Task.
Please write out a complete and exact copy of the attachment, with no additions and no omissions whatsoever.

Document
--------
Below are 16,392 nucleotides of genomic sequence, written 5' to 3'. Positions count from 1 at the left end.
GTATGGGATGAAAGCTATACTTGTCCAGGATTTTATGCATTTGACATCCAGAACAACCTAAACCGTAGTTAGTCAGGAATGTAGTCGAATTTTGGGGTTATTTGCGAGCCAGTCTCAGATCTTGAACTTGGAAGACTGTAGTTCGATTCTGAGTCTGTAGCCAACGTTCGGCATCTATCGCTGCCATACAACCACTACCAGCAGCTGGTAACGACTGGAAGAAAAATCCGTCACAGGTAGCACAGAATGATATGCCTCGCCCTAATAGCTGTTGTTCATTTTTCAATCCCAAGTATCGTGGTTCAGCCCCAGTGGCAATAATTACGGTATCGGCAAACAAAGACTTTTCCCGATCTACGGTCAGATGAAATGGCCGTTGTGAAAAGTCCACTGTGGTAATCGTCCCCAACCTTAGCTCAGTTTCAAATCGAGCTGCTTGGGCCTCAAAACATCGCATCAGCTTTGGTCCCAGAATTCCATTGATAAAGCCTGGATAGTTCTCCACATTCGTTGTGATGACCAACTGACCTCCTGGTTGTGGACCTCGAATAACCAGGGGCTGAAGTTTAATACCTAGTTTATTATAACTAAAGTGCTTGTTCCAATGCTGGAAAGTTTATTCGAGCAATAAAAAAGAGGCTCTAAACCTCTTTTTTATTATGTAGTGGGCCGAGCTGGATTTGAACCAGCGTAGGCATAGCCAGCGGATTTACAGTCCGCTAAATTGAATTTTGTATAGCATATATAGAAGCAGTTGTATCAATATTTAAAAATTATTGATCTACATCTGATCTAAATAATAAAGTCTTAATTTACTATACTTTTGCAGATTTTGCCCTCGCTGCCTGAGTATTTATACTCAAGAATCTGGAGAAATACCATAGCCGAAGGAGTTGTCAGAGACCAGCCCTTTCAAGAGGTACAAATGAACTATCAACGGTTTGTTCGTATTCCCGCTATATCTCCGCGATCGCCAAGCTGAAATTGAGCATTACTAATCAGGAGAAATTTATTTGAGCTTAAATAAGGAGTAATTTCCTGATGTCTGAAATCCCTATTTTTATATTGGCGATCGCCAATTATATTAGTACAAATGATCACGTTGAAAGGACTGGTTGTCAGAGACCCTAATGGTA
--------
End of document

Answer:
Below are 16,392 nucleotides of genomic sequence, written 5' to 3'. Positions count from 1 at the left end.
GTATGGGATGAAAGCTATACTTGTCCAGGATTTTATGCATTTGACATCCAGAACAACCTAAACCGTAGTTAGTCAGGAATGTAGTCGAATTTTGGGGTTATTTGCGAGCCAGTCTCAGATCTTGAACTTGGAAGACTGTAGTTCGATTCTGAGTCTGTAGCCAACGTTCGGCATCTATCGCTGCCATACAACCACTACCAGCAGCTGGTAACGACTGGAAGAAAAATCCGTCACAGGTAGCACAGAATGATATGCCTCGCCCTAATAGCTGTTGTTCATTTTTCAATCCCAAGTATCGTGGTTCAGCCCCAGTGGCAATAATTACGGTATCGGCAAACAAAGACTTTTCCCGATCTACGGTCAGATGAAATGGCCGTTGTGAAAAGTCCACTGTGGTAATCGTCCCCAACCTTAGCTCAGTTTCAAATCGAGCTGCTTGGGCCTCAAAACATCGCATCAGCTTTGGTCCCAGAATTCCATTGATAAAGCCTGGATAGTTCTCCACATTCGTTGTGATGACCAACTGACCTCCTGGTTGTGGACCTCGAATAACCAGGGGCTGAAGTTTAATACCTAGTTTATTATAACTAAAGTGCTTGTTCCAATGCTGGAAAGTTTATTCGAGCAATAAAAAAGAGGCTCTAAACCTCTTTTTTATTATGTAGTGGGCCGAGCTGGATTTGAACCAGCGTAGGCATAGCCAGCGGATTTACAGTCCGCTAAATTGAATTTTGTATAGCATATATAGAAGCAGTTGTATCAATATTTAAAAATTATTGATCTACATCTGATCTAAATAATAAAGTCTTAATTTACTATACTTTTGCAGATTTTGCCCTCGCTGCCTGAGTATTTATACTCAAGAATCTGGAGAAATACCATAGCCGAAGGAGTTGTCAGAGACCAGCCCTTTCAAGAGGTACAAATGAACTATCAACGGTTTGTTCGTATTCCCGCTATATCTCCGCGATCGCCAAGCTGAAATTGAGCATTACTAATCAGGAGAAATTTATTTGAGCTTAAATAAGGAGTAATTTCCTGATGTCTGAAATCCCTATTTTTATATTGGCGATCGCCAATTATATTAGTACAAATGATCACGTTGAAAGGACTGGTTGTCAGAGACCCTAATGGTA